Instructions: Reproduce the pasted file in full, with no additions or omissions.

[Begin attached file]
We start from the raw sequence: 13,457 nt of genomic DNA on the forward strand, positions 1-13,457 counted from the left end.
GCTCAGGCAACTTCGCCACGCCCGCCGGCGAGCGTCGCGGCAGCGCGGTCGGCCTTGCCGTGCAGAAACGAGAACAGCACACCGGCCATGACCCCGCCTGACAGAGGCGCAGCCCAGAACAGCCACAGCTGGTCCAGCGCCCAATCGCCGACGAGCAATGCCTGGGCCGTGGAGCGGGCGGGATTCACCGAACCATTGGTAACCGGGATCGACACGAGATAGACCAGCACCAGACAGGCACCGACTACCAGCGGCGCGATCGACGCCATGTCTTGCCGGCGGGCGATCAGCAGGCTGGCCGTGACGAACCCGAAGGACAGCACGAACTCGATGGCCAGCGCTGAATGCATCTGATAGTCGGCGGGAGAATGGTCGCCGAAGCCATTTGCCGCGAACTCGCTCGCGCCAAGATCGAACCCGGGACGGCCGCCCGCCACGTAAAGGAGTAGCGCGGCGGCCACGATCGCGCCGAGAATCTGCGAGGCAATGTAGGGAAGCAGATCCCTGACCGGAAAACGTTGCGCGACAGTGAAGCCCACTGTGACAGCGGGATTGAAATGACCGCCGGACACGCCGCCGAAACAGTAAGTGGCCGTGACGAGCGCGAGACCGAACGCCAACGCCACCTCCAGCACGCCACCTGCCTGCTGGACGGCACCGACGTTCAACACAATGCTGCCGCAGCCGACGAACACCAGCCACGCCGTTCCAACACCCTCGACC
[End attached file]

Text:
We start from the raw sequence: 13,457 nt of genomic DNA on the forward strand, positions 1-13,457 counted from the left end.
GCTCAGGCAACTTCGCCACGCCCGCCGGCGAGCGTCGCGGCAGCGCGGTCGGCCTTGCCGTGCAGAAACGAGAACAGCACACCGGCCATGACCCCGCCTGACAGAGGCGCAGCCCAGAACAGCCACAGCTGGTCCAGCGCCCAATCGCCGACGAGCAATGCCTGGGCCGTGGAGCGGGCGGGATTCACCGAACCATTGGTAACCGGGATCGACACGAGATAGACCAGCACCAGACAGGCACCGACTACCAGCGGCGCGATCGACGCCATGTCTTGCCGGCGGGCGATCAGCAGGCTGGCCGTGACGAACCCGAAGGACAGCACGAACTCGATGGCCAGCGCTGAATGCATCTGATAGTCGGCGGGAGAATGGTCGCCGAAGCCATTTGCCGCGAACTCGCTCGCGCCAAGATCGAACCCGGGACGGCCGCCCGCCACGTAAAGGAGTAGCGCGGCGGCCACGATCGCGCCGAGAATCTGCGAGGCAATGTAGGGAAGCAGATCCCTGACCGGAAAACGTTGCGCGACAGTGAAGCCCACTGTGACAGCGGGATTGAAATGACCGCCGGACACGCCGCCGAAACAGTAAGTGGCCGTGACGAGCGCGAGACCGAACGCCAACGCCACCTCCAGCACGCCACCTGCCTGCTGGACGGCACCGACGTTCAACACAATGCTGCCGCAGCCGACGAACACCAGCCACGCCGTTCCAACACCCTCGACC